Althea Gibson#039;s legacy remembered

Published 12:00 am Friday, October 3, 2003

NEWARK, N.J. - Althea Gibson was eulogized Thursday as an inspiration to people of all races, on the court and off.

Former New York Mayor David Dinkins, a tennis enthusiast who played with Gibson, was among the several hundred mourners at a two-hour service at Trinity & St. Philip's Cathedral, an Episcopal church in downtown Newark.

''A lot of folks stood on the shoulders of Althea Gibson,'' Dinkins told the assembly. ''I'm not just talking about black folks, but many others who were inspired by what she achieved.''

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As the first black player to enter and win Wimbledon and a U.S. national championship, Gibson helped pave the way the way for later stars such as Arthur Ashe and Venus and Serena Williams.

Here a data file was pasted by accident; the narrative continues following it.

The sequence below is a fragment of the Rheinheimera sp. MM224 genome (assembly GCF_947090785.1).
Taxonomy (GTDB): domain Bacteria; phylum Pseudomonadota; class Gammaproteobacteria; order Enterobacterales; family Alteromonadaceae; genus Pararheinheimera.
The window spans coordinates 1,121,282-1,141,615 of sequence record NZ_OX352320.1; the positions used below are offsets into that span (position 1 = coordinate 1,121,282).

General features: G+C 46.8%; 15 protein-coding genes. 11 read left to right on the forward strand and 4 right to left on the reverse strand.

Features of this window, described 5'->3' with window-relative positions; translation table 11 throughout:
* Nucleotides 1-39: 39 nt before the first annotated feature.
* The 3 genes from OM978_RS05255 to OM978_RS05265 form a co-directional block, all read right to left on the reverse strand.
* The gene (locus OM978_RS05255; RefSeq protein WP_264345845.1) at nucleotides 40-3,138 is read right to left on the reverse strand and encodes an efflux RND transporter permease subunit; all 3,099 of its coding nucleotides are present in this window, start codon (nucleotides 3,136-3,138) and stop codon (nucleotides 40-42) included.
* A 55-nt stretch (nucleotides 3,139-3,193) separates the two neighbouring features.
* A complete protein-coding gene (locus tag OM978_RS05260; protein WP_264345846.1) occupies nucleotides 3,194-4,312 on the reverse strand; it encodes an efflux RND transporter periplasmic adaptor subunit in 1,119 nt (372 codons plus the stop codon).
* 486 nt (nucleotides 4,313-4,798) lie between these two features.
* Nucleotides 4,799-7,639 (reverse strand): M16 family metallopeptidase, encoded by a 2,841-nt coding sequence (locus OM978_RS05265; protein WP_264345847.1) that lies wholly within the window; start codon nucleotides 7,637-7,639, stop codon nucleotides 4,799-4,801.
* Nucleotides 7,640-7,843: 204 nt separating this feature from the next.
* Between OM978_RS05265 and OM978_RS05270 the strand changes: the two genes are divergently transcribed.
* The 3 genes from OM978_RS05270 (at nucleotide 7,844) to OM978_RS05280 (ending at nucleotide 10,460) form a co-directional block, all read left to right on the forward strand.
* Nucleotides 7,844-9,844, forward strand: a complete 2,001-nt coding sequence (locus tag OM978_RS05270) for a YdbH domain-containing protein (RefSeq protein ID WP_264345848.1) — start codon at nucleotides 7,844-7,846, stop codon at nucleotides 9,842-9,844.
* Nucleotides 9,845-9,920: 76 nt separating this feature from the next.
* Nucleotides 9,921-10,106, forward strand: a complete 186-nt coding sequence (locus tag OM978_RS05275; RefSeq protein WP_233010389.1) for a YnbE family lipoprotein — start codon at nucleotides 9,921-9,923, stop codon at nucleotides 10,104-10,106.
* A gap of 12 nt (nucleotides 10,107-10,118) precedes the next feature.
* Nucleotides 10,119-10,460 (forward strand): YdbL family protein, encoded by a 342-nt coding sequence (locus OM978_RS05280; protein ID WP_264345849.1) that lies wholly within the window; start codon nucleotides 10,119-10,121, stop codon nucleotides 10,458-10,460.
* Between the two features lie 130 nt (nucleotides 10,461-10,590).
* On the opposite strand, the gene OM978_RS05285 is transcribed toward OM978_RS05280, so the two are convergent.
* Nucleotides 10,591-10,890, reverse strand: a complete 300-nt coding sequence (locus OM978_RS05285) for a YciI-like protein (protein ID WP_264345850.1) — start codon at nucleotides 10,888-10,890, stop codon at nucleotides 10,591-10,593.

Among those in attendance Thursday was 1990 Wimbledon finalist Zina Garrison.

''You broke down the doors for me and so many others,'' Garrison said. ''Althea, I love you.''

Gibson died of respiratory failure Sunday at a hospital in East Orange, where she had lived for many years. She was 76.

She won 11 Grand Slam titles, including five in singles: the French Open in 1956, and Wimbledon and the precursor to the U.S. Open in 1957 and 1958.

In 1963, Gibson became the first black player on the LPGA Tour, though she never won a tournament.

After retiring, Gibson took up a life of community service. In 1975, she was named New Jersey's first black woman athletic commissioner, and also served as an Essex County Parks commissioner, and recreation director in East Orange.

She and longtime friend Frances Clayton Gray co-founded the Althea Gibson Foundation, to provide educational opportunities to youth through tennis.

The president of the U.S. Tennis Association, Alan Schwartz, spoke Thursday about Alice Marble, a leading white player of Gibson's day. Marble lobbied to let Gibson play in the U.S. championships, writing a letter published in the July 1950 issue of American Lawn Tennis magazine.

''I think it's time we face a few facts,'' Schwartz read, quoting Marble's letter. ''If tennis is a game of ladies and gentlemen, it's time we acted in a gentle manner, not like sanctimonious hypocrites.''